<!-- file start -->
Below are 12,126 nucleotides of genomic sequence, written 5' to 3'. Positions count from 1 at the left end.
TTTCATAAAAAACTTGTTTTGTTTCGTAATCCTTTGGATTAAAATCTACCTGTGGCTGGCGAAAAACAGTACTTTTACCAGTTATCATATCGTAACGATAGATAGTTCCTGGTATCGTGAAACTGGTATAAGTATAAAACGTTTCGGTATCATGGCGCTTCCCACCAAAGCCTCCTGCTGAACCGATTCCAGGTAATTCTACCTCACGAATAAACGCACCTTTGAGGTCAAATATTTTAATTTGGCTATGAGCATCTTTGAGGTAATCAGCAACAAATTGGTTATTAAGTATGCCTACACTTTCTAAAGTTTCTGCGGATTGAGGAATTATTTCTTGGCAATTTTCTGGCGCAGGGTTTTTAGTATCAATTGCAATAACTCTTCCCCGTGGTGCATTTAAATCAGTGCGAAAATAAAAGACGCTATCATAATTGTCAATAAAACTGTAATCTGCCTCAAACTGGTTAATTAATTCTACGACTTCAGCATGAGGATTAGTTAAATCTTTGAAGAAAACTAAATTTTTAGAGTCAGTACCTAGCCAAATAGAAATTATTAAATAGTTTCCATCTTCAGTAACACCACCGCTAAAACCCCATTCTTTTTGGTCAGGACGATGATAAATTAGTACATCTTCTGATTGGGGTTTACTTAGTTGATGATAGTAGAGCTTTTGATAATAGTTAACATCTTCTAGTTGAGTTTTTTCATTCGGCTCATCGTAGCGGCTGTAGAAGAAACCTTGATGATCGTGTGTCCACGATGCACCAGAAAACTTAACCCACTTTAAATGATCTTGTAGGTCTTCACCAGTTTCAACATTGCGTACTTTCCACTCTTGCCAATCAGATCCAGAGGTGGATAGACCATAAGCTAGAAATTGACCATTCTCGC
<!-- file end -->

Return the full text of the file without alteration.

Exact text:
Below are 12,126 nucleotides of genomic sequence, written 5' to 3'. Positions count from 1 at the left end.
TTTCATAAAAAACTTGTTTTGTTTCGTAATCCTTTGGATTAAAATCTACCTGTGGCTGGCGAAAAACAGTACTTTTACCAGTTATCATATCGTAACGATAGATAGTTCCTGGTATCGTGAAACTGGTATAAGTATAAAACGTTTCGGTATCATGGCGCTTCCCACCAAAGCCTCCTGCTGAACCGATTCCAGGTAATTCTACCTCACGAATAAACGCACCTTTGAGGTCAAATATTTTAATTTGGCTATGAGCATCTTTGAGGTAATCAGCAACAAATTGGTTATTAAGTATGCCTACACTTTCTAAAGTTTCTGCGGATTGAGGAATTATTTCTTGGCAATTTTCTGGCGCAGGGTTTTTAGTATCAATTGCAATAACTCTTCCCCGTGGTGCATTTAAATCAGTGCGAAAATAAAAGACGCTATCATAATTGTCAATAAAACTGTAATCTGCCTCAAACTGGTTAATTAATTCTACGACTTCAGCATGAGGATTAGTTAAATCTTTGAAGAAAACTAAATTTTTAGAGTCAGTACCTAGCCAAATAGAAATTATTAAATAGTTTCCATCTTCAGTAACACCACCGCTAAAACCCCATTCTTTTTGGTCAGGACGATGATAAATTAGTACATCTTCTGATTGGGGTTTACTTAGTTGATGATAGTAGAGCTTTTGATAATAGTTAACATCTTCTAGTTGAGTTTTTTCATTCGGCTCATCGTAGCGGCTGTAGAAGAAACCTTGATGATCGTGTGTCCACGATGCACCAGAAAACTTAACCCACTTTAAATGATCTTGTAGGTCTTCACCAGTTTCAACATTGCGTACTTTCCACTCTTGCCAATCAGATCCAGAGGTGGATAGACCATAAGCTAGAAATTGACCATTCTCGC